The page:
Article submitted by JP Vossen. DebADay needs you more than ever! Please submit good articles about software you like!
The tmpreaper utility will clean out your temporary file directories by recursively removing files that haven’t been accessed in some amount of time. You can configure exclusions and it will not dive into symlinks, or remove symlinks, sockets, FIFOs, or special files unless specifically told to.
However, the package description contains this:
WARNING: Please do not run `tmpreaper’ on `/’. There are no protections against this written into the program, as that would prevent it from functioning the way you’d expect it to in a `chroot(8)’ environment.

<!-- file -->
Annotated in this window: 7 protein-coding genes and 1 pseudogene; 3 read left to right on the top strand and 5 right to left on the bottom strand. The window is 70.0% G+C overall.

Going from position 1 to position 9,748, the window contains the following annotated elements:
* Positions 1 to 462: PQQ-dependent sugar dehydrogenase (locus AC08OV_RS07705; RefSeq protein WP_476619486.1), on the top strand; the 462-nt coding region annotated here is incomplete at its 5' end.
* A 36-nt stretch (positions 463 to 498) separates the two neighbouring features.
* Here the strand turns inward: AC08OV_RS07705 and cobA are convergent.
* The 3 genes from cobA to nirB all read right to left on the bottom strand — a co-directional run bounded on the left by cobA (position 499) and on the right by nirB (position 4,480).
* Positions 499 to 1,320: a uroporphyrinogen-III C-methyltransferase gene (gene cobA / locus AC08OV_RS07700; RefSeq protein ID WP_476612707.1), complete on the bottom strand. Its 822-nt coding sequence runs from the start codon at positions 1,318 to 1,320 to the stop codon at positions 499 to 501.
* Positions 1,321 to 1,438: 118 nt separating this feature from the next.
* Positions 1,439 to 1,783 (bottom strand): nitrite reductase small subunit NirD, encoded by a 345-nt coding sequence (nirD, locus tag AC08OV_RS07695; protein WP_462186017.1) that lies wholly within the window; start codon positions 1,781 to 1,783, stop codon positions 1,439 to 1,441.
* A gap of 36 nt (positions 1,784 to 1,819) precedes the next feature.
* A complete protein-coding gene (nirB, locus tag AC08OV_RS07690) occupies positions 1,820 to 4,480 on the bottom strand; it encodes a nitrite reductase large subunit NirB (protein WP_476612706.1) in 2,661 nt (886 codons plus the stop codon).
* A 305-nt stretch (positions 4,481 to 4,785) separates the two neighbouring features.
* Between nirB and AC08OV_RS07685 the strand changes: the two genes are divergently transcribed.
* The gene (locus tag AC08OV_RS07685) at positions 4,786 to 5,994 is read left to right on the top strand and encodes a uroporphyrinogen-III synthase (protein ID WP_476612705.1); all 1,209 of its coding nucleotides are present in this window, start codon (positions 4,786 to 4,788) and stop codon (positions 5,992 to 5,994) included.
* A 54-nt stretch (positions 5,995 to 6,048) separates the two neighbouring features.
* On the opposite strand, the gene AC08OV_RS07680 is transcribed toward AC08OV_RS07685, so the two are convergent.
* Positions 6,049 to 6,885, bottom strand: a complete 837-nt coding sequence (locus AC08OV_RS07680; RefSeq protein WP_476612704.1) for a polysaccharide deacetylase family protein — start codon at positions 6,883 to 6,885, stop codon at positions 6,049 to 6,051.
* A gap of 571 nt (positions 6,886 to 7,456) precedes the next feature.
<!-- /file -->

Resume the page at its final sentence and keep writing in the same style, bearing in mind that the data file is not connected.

After you install the package, you need to manually edit
/etc/tmpreaper.conf and remove or comment the
SHOWWARNING=true line to actually active it. Also review the settings in that file.
At least some versions of Ubuntu, and possibly Debian, do not install tmpreaper by default. I assume that is in accordance with the “principle of least surprise” but this policy may bother system administrators familiar with Red Hat or other systems where
/tmp is automatically cleaned out by default. Note that
/tmp and other directories are still cleaned at boot-time by the default
/etc/init.d/bootclean (Debian) or
/etc/init.d/*-bootclean.sh (Ubuntu) scripts.
The Red Hat and derivatives equivalent is ‘tmpwatch’ and is installed by default on those systems.